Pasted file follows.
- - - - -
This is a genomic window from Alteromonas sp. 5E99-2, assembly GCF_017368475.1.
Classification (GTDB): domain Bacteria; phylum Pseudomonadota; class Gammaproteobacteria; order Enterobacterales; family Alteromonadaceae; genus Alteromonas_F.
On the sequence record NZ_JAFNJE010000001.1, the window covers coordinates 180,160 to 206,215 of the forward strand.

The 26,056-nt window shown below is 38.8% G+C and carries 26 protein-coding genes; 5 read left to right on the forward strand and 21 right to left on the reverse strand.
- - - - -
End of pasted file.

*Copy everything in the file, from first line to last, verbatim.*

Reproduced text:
This is a genomic window from Alteromonas sp. 5E99-2, assembly GCF_017368475.1.
Classification (GTDB): domain Bacteria; phylum Pseudomonadota; class Gammaproteobacteria; order Enterobacterales; family Alteromonadaceae; genus Alteromonas_F.
On the sequence record NZ_JAFNJE010000001.1, the window covers coordinates 180,160 to 206,215 of the forward strand.

The 26,056-nt window shown below is 38.8% G+C and carries 26 protein-coding genes; 5 read left to right on the forward strand and 21 right to left on the reverse strand.